Tonda Pauley, Indiana House of Representatives District 78
    Treva Gear, Georgia State Senate District 8
    Victoria McWane-Creek, Fergus Falls City Council - 3rd Ward
    Wende Schwingendorf, Bernalillo County Commission District 4 
    Wendy Thomas, New Hampshire House of Representatives Hillsborough 21
    Yara Zokaie, Colorado House of Representatives District 49

     

     

  • published Make Your Voting Plan Worksheets in Resources 2020-10-22 21:00:12 -0400
  • Vote Run Lead Statement on Violence Against Women Elected Leaders

    Standing in Solidarity with Governor Gretchen Whitmer, Congresswoman Ilhan Omar, and the countless other women who receive threats against their personal well-being as they continue to serve and lead their communities.

    Vote Run Lead stands in solidarity with the fierce elected women leaders who, despite violent threats, continue to serve and uplift their communities. We commend their fortitude and resilience in the face of such adversity. You are American heroes. 

    Last week we learned of a plot to detonate an explosive, kidnap, and “try” the Governor of Michigan, Gretchen Whitmer, who is the second female governor of the state and one of only 44 female governors ever elected in American history. (She remains steadfastly resilient.) While horrific, the threat of violence against women leaders is not new. 

    Around the world, female politicians and their families regularly face kidnapping, rape, and death threats. Violence against women in politics presents a major barrier to achieving equal representation for women in government, in the United States, and across the globe. A United Nations study found “that more than 60 percent of women do not participate in politics due to fear of violence.”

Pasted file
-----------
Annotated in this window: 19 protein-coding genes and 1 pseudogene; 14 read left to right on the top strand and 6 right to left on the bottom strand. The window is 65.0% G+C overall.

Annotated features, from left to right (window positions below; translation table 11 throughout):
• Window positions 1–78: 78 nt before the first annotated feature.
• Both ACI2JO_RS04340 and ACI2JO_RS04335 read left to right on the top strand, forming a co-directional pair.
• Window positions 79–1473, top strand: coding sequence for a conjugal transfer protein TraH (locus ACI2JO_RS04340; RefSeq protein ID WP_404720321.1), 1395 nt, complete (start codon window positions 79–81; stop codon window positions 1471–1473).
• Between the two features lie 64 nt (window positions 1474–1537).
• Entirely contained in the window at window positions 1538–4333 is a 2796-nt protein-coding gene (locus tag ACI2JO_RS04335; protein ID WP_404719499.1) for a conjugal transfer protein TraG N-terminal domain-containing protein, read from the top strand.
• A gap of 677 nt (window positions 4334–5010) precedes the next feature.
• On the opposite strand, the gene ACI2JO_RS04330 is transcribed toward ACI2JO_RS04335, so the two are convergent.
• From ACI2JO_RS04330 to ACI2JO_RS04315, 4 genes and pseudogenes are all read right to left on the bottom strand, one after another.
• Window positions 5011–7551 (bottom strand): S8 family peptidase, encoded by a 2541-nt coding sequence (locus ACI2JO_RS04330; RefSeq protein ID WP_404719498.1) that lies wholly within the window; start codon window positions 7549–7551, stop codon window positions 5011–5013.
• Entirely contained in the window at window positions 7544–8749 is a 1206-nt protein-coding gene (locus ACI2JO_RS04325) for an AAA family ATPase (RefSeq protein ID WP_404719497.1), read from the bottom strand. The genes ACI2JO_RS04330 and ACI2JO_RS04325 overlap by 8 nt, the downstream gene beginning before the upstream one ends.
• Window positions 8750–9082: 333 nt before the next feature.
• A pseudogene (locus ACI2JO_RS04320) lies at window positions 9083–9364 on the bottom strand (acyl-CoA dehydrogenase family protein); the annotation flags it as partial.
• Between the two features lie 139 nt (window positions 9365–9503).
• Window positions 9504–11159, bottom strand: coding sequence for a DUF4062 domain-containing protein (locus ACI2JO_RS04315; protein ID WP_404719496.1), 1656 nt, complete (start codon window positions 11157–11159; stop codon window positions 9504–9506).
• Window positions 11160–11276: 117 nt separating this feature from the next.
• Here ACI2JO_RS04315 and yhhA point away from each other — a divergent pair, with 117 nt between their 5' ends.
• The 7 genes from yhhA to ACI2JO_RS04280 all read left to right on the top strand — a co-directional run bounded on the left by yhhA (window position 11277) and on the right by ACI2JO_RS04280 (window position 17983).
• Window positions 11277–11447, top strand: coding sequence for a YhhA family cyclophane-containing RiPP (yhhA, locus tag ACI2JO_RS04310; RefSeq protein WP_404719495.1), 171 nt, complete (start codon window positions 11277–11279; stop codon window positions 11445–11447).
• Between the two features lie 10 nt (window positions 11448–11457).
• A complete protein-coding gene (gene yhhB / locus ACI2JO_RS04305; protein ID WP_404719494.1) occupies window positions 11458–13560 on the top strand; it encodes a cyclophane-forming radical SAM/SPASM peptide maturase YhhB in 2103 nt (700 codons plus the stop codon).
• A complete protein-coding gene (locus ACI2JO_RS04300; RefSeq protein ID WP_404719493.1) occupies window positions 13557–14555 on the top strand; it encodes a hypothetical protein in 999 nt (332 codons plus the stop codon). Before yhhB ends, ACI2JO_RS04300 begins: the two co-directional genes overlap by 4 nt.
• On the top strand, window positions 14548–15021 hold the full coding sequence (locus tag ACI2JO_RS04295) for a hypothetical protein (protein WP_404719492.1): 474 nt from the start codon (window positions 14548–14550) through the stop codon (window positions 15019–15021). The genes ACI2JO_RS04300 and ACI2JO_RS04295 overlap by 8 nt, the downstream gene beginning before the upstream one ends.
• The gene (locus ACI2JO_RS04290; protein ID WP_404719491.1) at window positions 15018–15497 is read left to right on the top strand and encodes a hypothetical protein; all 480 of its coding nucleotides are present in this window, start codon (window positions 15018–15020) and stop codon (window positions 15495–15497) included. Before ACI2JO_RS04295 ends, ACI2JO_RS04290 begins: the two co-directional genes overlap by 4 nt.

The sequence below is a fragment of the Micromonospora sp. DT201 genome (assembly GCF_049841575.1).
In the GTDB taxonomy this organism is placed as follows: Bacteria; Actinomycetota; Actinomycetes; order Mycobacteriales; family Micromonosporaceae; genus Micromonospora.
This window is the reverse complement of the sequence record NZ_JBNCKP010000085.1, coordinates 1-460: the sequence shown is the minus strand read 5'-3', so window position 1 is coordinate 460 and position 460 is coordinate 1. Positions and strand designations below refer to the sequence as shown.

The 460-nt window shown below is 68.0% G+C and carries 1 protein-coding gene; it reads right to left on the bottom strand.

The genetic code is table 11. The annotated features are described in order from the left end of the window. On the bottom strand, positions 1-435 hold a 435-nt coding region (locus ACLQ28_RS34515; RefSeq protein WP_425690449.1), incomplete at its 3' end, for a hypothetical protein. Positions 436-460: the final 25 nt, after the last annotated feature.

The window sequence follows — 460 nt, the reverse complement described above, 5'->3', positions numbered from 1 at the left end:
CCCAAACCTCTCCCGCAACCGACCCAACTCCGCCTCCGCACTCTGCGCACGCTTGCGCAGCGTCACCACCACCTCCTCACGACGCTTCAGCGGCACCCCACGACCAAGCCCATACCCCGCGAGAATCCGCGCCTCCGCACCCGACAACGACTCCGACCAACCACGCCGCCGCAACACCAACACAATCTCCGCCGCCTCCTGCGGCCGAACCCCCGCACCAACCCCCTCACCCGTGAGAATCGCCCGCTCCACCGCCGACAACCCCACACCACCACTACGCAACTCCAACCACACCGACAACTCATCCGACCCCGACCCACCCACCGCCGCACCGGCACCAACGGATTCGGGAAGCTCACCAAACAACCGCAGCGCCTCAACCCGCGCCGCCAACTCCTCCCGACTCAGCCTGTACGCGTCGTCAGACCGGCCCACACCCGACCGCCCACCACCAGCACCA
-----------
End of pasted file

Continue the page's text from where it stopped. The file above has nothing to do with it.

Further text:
Here in the United States Congresswoman Ilhan Omar has been constantly and continually
     threatened with physical assault and death. These threats are highly visible (to "put a bullet" through her skull) and incited from the highest levels. Like her, a new young woman of color leader, the other members of “The Squad” - Congresswomen Ayanna Pressely, Rashida Tlaib and Alexandria Ocasio-Cortez - have all received brutal attacks on social media, in letters and voice messages, from people threatening to infect them with deadly diseases to assault, rape, hang, and shoot them. We know of countless women, from all political parties, who are threatened at the city, state, and federal levels,online and in-person.We recognize the vileness and frequency of threats directed towards Black women, Indigenous women, women of color, and LGBTQIA leaders is especially alarming.

    The rise in violence against women in power in the United States is deeply connected to the rise of extremist groups tied to white supremacy and patriarchyThis is a form of gender-based violence that is all too familiar to every woman, and it seeks to suppress women’s enthusiasm for and likelihood to run for public office. Make no mistake, critique and dissent have always been part and parcel of being a leader, but the escalating viciousness displayed in recent attacks is unprecedented. They are a threat not only to the women they are directed at and the growing power they represent, but also to our very democracy. This must end now. 

    Vote Run Lead will work everyday to make sure women can thrive as leaders and that we all receive the benefit of their leadership.

    Please stay tuned for ways that you can take action to combat this and stand in solidarity in the weeks to come.

  • published NIKKI KAUFMAN in Meet The Team 2020-10-09 16:12:31 -0400

    NIKKI KAUFMAN | Social Media Manager

    Nikki Kaufman graduated from Colorado College with a degree in Sociology, Film, and Gender/Sexuality Studies and a yearning to change the world through story telling. Based out of Jackson, Wyoming, she has spent the last five years helping nonprofits, small businesses, and political candidates produce unique messaging to share with their communities through social media. Her free time is spent trying to make Wyoming more equitable, diverse, and less wasteful, as well as educating fellow millennials on the power of voting in local elections. In between that, sleep, and rewatching Parks and Recreation episodes, you can find her in the mountains—by foot, bike, or skis.

    Contact: [email protected] 

Events & Operations Manager at VoteRunLead & Internship Coordinator at VoteRunLead